Did athenahealth want to buy iTriage?

By Brian Dolan
03:00 am

itriagehealthvault"First off, hats off to Aetna, they clearly are a fast-moving player, because they beat me to the punch," athenahealth's VP of corporate development Karl Zachar said during his brief time on-stage at the Health 2.0 Spring Fling in Boston this week. Zachar said that iTriage is a "very disruptive innovative" startup that "was looking to create value" by integrating with large hospital systems and successfully connecting the patient symptom navigator to providers.

Zachar noted that he first met iTriage's CEO Dr. Peter Hudson at athena's "More Disruption Please" conference, which the company launched last year in Belfast, Maine. Shortly after the conference, Zachar said, the news about iTriage's acquisition be Aetna emerged.

"I was at the conference, which they put together to build an ecosystem of partners," Hudson told MobiHealthNews on a call once the Health 2.0 Spring Fling's first day concluded. "We are still very interested in ways to work together [with athenahealth], and there probably is more potential now that we are part of Aetna than back when we were an independent." Hudson would not confirm any relationship with athenahealth, however, since nothing official has been announced between his parent company, Aetna and athenahealth, which are both public companies.

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Hudson Skyped into his brief session at Health 2.0 because he said he and the iTriage team were hard at work on new features for the app. Hudson loomed over the stage from a big screen that showed him in his office with a giant smartphone simulator (simulating the iTriage app, of course) on a computer screen behind him in his office.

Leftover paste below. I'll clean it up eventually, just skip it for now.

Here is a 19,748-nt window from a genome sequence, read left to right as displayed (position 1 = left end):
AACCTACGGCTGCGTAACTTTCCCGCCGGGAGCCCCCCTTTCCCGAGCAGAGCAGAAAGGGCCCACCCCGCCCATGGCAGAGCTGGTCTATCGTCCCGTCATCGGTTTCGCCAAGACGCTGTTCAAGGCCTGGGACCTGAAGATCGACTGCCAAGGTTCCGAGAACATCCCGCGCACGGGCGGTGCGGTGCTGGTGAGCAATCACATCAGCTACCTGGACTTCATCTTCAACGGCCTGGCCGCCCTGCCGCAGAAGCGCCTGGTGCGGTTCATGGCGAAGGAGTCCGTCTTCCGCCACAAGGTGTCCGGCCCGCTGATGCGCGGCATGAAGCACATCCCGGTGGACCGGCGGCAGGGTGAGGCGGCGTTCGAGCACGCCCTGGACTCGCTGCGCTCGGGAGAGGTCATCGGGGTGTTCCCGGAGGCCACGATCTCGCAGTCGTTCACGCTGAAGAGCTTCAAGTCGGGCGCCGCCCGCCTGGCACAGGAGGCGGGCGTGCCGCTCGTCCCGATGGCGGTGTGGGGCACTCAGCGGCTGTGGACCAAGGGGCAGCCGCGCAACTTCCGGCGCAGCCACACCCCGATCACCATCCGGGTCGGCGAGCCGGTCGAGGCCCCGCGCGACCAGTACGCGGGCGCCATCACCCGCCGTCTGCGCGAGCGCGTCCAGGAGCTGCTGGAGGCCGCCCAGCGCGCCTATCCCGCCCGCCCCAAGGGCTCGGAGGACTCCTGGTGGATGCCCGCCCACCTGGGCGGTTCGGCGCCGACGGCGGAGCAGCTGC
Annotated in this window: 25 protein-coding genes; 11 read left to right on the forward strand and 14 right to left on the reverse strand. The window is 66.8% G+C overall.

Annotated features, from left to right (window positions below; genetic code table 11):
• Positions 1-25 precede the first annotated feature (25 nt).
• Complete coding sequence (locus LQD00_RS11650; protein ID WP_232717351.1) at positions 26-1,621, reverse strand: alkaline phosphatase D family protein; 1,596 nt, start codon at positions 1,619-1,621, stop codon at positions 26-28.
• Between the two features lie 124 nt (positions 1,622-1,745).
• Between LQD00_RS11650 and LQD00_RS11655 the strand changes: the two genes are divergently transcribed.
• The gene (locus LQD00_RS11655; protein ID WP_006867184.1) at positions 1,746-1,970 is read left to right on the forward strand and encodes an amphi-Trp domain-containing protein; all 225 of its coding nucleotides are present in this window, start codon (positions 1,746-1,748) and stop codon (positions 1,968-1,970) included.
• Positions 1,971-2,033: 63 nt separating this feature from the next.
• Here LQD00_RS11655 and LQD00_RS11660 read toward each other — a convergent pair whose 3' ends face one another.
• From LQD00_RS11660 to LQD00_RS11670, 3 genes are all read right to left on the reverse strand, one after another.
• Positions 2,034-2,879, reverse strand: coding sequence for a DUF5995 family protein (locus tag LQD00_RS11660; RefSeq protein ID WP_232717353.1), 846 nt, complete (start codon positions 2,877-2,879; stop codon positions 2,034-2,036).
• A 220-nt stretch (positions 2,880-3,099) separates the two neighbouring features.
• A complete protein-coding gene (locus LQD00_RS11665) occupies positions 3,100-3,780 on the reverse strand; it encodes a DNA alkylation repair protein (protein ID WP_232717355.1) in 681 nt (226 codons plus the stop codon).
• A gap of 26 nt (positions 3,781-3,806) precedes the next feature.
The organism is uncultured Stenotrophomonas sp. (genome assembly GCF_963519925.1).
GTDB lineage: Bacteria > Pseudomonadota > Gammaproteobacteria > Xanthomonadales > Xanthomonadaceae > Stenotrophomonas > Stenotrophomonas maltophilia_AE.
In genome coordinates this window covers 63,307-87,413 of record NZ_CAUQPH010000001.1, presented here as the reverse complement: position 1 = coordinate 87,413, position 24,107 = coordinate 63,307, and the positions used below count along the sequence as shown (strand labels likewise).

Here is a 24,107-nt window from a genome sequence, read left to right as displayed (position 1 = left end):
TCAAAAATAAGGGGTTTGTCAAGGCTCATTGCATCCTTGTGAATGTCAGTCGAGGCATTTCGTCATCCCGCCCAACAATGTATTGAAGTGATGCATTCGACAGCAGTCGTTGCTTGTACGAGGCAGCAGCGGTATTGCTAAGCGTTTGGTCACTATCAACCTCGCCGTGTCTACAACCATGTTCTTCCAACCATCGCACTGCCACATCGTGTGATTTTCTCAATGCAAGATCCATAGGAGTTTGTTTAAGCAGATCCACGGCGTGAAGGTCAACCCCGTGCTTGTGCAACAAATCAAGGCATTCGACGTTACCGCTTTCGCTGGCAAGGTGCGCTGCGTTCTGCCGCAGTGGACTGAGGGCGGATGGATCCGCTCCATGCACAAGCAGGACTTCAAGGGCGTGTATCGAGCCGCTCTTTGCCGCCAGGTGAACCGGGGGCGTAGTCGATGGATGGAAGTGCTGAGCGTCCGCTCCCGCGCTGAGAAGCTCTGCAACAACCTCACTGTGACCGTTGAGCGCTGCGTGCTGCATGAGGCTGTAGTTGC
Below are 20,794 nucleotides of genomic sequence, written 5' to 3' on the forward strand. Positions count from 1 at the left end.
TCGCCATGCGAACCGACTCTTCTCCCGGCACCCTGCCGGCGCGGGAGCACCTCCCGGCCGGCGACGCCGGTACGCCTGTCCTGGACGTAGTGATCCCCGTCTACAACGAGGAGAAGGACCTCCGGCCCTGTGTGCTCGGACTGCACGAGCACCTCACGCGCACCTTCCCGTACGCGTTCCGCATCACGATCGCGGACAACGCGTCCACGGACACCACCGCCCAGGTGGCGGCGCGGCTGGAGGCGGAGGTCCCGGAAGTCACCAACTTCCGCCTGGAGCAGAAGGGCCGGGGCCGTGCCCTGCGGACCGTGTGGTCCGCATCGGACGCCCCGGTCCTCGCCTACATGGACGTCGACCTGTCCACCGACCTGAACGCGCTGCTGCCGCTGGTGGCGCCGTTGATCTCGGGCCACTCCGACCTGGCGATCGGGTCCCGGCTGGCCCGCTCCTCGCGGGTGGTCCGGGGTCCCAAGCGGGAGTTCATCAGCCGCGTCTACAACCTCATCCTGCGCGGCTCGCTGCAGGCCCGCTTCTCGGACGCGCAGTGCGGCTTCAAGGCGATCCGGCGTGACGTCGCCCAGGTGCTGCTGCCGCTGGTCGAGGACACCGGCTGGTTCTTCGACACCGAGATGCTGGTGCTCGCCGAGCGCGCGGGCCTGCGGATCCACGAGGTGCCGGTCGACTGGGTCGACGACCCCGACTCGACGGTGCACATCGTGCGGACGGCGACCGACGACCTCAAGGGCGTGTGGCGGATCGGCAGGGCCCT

"We are actually working hard developing new features for iTriage," Hudson said. "We are working to put it on a giant smartphone so that giant people can use iTriage," he joked. "No, seriously, we are working hard and collaborating with both our current partners and all of our physician clients as well as Aetna and its emerging business [group]."

Health 2.0's Matthew Holt pushed Hudson to give the audience a preview of those future iTriage features.

"The only preview I can give you is [that] we are going to get more and more interactive, personalized and have broader enterprise implementations," Hudson said.

"I think I heard something through the haze there [about] live video -- that's my guess," Holt said, as Hudson smiled refusing to comment.

Real-time video consults through the iTriage app? That would be quite an upgrade.

"At Aetna we are able to do things we would have never imagined doing [before]," Hudson said. "Just last week we announced that we are part of a Banner health system ACO implementation across 25 hospitals in Arizona, Colorado and different areas of the country. Those types of implementations are the kind of things we would never be able to do on our own."

Aetna's VP of consumer marketing and product Meg McCabe also participated in the quickfire interviews at the event this week. Here's how McCabe laid out the health plan's roadmap for the next three years:

"We hope to continue the healthcare system and make it easier for consumers and providers," she said. "On the consumer side we are going to continue to help people find the right care, make decisions about where to go, work across payers, and across different provider types. On the provider side of the equation, we are going to spend more time actually in the flow and getting into the process of care and helping providers connect to consumers and patients in ways that they never have before."

"We are not just going to be in the insurance realm," McCabe said. "We are going to be a part of that patient-provider journey in ways others might not expect."


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